Deficit Tripled, Los Angeles Archdiocese Says
By Barbara Whitaker
New York Times
January 25, 2003
LOS ANGELES, Jan. 24 — The Roman Catholic Archdiocese of Los Angeles, which cut 60 jobs and pared numerous programs last year in an effort to bridge a $4.3 million budget gap, has released figures showing that the deficit has more than tripled.
Officials of the archdiocese, the largest in the country, now project that the deficit for this fiscal year, which ends on June 30, will reach $13.4 million. One-time costs, including settlements resulting from sexual abuse lawsuits, accounted for $7.7 million of the estimated shortfall. In addition, the diocese said, the operating deficit has grown to $5.7 million, a $1.4 million increase. The total budget is $43.4 million.
"Various options are being considered to address the projected deficit, such as the use of reserves," the diocese said in Thursday's report. "The impact of any action is contingent, in part, on the outcome of the current litigation facing the archdiocese."
About a dozen lawsuits claiming child sexual abuse by members of the clergy, including a class-action suit, are pending against the archdiocese, and lawyers representing people who say they have been abused say there may be many more cases.
"We've made the Los Angeles Archdiocese aware of the existence of a couple hundred victims," said Raymond P. Boucher, who represents more than 200 people in the class-action suit he filed last summer.
The diocese says it has paid out $3.5 million for such litigation costs since 1985, with insurance paying an additional $4 million to $5 million. While the cost of future litigation remains uncertain, the diocese is estimated to have about $150 million in insurance coverage.
The archdiocese's financial disclosure comes as lawyers for the church and victims have been meeting to discuss how to proceed with the cases and examine the potential for settlements.
Mr. Boucher questioned the timing of the diocese's release of the information.
"I don't think it is coincidental," he said. "It's designed to help them develop some sympathy for the position they want people to think they're in. It's all about suppressing these cases."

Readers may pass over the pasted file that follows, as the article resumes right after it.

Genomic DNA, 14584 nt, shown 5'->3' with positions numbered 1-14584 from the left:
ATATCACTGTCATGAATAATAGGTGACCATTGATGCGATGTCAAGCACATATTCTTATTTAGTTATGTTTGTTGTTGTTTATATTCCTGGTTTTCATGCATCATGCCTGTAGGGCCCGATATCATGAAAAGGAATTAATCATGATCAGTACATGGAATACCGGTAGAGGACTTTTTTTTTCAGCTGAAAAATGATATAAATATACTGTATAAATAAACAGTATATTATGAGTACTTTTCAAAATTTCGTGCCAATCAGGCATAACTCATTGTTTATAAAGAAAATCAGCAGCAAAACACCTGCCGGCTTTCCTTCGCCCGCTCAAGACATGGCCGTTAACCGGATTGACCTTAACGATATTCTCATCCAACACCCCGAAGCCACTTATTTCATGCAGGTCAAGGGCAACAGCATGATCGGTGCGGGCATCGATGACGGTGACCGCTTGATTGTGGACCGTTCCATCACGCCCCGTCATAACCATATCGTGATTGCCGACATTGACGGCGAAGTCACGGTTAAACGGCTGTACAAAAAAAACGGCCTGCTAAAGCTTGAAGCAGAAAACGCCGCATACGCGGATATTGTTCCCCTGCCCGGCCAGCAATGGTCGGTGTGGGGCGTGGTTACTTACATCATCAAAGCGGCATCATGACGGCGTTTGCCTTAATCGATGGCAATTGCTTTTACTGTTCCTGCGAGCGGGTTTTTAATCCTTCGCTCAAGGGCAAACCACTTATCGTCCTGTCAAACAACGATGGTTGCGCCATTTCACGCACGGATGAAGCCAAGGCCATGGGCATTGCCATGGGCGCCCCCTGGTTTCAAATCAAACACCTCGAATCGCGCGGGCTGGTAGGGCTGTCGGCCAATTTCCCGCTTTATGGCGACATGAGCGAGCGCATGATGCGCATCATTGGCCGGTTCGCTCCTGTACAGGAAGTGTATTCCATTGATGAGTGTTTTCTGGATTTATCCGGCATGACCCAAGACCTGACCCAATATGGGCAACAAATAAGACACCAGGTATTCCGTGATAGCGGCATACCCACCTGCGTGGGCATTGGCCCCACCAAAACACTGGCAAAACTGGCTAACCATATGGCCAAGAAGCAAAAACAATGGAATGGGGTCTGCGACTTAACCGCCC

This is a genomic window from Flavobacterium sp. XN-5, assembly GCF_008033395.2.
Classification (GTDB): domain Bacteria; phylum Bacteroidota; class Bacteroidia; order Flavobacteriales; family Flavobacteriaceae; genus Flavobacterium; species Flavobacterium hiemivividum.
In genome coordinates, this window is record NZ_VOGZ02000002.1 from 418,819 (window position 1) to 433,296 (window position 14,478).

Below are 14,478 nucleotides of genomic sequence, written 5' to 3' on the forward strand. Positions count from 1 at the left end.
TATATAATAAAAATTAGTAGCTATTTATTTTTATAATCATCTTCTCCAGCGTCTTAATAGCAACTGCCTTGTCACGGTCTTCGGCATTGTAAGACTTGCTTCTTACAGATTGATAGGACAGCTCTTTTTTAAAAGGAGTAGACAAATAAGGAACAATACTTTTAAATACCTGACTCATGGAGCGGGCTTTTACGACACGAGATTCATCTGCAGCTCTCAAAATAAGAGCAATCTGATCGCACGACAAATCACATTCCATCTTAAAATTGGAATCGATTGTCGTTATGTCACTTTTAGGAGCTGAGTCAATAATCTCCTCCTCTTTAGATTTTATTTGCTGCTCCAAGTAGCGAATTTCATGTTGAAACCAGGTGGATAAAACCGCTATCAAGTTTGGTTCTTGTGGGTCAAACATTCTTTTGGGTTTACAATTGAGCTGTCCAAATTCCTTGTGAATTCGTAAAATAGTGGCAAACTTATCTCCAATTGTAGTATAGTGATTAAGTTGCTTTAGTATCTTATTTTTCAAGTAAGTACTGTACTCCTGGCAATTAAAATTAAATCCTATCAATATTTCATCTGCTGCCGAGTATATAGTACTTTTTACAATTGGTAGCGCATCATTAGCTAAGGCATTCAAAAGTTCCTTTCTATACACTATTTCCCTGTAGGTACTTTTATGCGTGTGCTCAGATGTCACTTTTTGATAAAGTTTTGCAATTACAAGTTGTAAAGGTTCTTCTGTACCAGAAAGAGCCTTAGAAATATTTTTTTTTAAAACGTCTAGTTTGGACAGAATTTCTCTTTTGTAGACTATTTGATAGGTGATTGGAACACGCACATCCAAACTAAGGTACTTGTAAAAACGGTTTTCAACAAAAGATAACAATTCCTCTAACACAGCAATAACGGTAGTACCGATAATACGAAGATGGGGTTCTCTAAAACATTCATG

Tod Tamberg, director of communications for the archdiocese, said the reports were issued annually.
"As to those who would say the church is trying to look as poor as possible, the audited report is there," Mr. Tamberg said. "There's nothing hidden."
From 2001 to 2002, the archdiocese's assets fell to $626.4 million, from $643.7 million, according to the report. Much of the decrease was in investments that lost value or were sold to cover operating expenses. At the same time, the archdiocese has seen insurance and pension costs rise.
"The church is subject to the same market forces as other nonprofit organizations," Mr. Tamberg said. "Economic conditions have not been good and are unlikely to improve in the near-term."
The budget covers the church headquarters, and it finances departments that provide pastoral support to parishes, schools, seminaries and other institutions in the archdiocese. Individual parishes, the new Our Lady of the Angels cathedral, as well as schools, hospitals and other institutions, have their own budgets.
Although the archdiocese will have to reduce administrative costs, Mr. Tamberg said, it has not determined whether more layoffs will be necessary.
Pledges were down about $7.6 million. Officials said that was because fund-raising for the new cathedral came to an end and noted that giving was increasing at the parish level. Donations in local parishes rose by more than $5 million in fiscal year 2002, to $153.8 million, from $148.6 million in 2001.
"I think that's an indication that Catholics continue to remain strongly rooted in their faith and their local Catholic communities," Mr. Tamberg said.
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